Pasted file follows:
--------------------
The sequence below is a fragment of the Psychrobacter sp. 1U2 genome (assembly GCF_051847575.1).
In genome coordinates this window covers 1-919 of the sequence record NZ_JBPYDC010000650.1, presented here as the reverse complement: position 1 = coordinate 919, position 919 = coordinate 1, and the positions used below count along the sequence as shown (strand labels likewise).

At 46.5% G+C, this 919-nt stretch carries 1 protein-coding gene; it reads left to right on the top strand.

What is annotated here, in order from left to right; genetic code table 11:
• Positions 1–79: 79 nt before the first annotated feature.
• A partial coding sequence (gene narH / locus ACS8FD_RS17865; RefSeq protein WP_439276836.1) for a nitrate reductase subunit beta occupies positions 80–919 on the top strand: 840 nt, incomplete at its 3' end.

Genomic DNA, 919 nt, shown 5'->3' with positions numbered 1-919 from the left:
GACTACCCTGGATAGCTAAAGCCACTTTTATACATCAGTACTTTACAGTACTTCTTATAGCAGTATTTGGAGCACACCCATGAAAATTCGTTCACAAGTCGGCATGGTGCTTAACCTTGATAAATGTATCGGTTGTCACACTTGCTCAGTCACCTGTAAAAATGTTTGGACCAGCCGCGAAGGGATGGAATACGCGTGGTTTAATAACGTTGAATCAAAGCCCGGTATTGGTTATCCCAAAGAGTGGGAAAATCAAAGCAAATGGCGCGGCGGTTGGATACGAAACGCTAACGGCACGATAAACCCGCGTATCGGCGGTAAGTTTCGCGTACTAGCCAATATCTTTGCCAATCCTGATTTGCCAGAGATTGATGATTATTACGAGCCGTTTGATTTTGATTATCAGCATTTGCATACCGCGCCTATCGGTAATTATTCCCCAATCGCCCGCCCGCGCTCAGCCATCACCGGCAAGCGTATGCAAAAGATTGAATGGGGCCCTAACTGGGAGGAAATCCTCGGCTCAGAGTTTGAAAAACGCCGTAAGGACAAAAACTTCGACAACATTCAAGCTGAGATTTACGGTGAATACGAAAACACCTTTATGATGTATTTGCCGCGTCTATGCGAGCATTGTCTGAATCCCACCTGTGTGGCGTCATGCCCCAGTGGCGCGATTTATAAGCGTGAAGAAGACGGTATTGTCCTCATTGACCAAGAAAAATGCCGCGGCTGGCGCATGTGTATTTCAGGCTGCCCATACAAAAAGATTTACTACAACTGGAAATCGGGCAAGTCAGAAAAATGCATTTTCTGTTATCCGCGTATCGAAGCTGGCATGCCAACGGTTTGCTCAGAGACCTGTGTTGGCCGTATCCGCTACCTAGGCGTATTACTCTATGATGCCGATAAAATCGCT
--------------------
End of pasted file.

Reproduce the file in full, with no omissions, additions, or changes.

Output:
The sequence below is a fragment of the Psychrobacter sp. 1U2 genome (assembly GCF_051847575.1).
In genome coordinates this window covers 1-919 of the sequence record NZ_JBPYDC010000650.1, presented here as the reverse complement: position 1 = coordinate 919, position 919 = coordinate 1, and the positions used below count along the sequence as shown (strand labels likewise).

At 46.5% G+C, this 919-nt stretch carries 1 protein-coding gene; it reads left to right on the top strand.

What is annotated here, in order from left to right; genetic code table 11:
• Positions 1–79: 79 nt before the first annotated feature.
• A partial coding sequence (gene narH / locus ACS8FD_RS17865; RefSeq protein WP_439276836.1) for a nitrate reductase subunit beta occupies positions 80–919 on the top strand: 840 nt, incomplete at its 3' end.

Genomic DNA, 919 nt, shown 5'->3' with positions numbered 1-919 from the left:
GACTACCCTGGATAGCTAAAGCCACTTTTATACATCAGTACTTTACAGTACTTCTTATAGCAGTATTTGGAGCACACCCATGAAAATTCGTTCACAAGTCGGCATGGTGCTTAACCTTGATAAATGTATCGGTTGTCACACTTGCTCAGTCACCTGTAAAAATGTTTGGACCAGCCGCGAAGGGATGGAATACGCGTGGTTTAATAACGTTGAATCAAAGCCCGGTATTGGTTATCCCAAAGAGTGGGAAAATCAAAGCAAATGGCGCGGCGGTTGGATACGAAACGCTAACGGCACGATAAACCCGCGTATCGGCGGTAAGTTTCGCGTACTAGCCAATATCTTTGCCAATCCTGATTTGCCAGAGATTGATGATTATTACGAGCCGTTTGATTTTGATTATCAGCATTTGCATACCGCGCCTATCGGTAATTATTCCCCAATCGCCCGCCCGCGCTCAGCCATCACCGGCAAGCGTATGCAAAAGATTGAATGGGGCCCTAACTGGGAGGAAATCCTCGGCTCAGAGTTTGAAAAACGCCGTAAGGACAAAAACTTCGACAACATTCAAGCTGAGATTTACGGTGAATACGAAAACACCTTTATGATGTATTTGCCGCGTCTATGCGAGCATTGTCTGAATCCCACCTGTGTGGCGTCATGCCCCAGTGGCGCGATTTATAAGCGTGAAGAAGACGGTATTGTCCTCATTGACCAAGAAAAATGCCGCGGCTGGCGCATGTGTATTTCAGGCTGCCCATACAAAAAGATTTACTACAACTGGAAATCGGGCAAGTCAGAAAAATGCATTTTCTGTTATCCGCGTATCGAAGCTGGCATGCCAACGGTTTGCTCAGAGACCTGTGTTGGCCGTATCCGCTACCTAGGCGTATTACTCTATGATGCCGATAAAATCGCT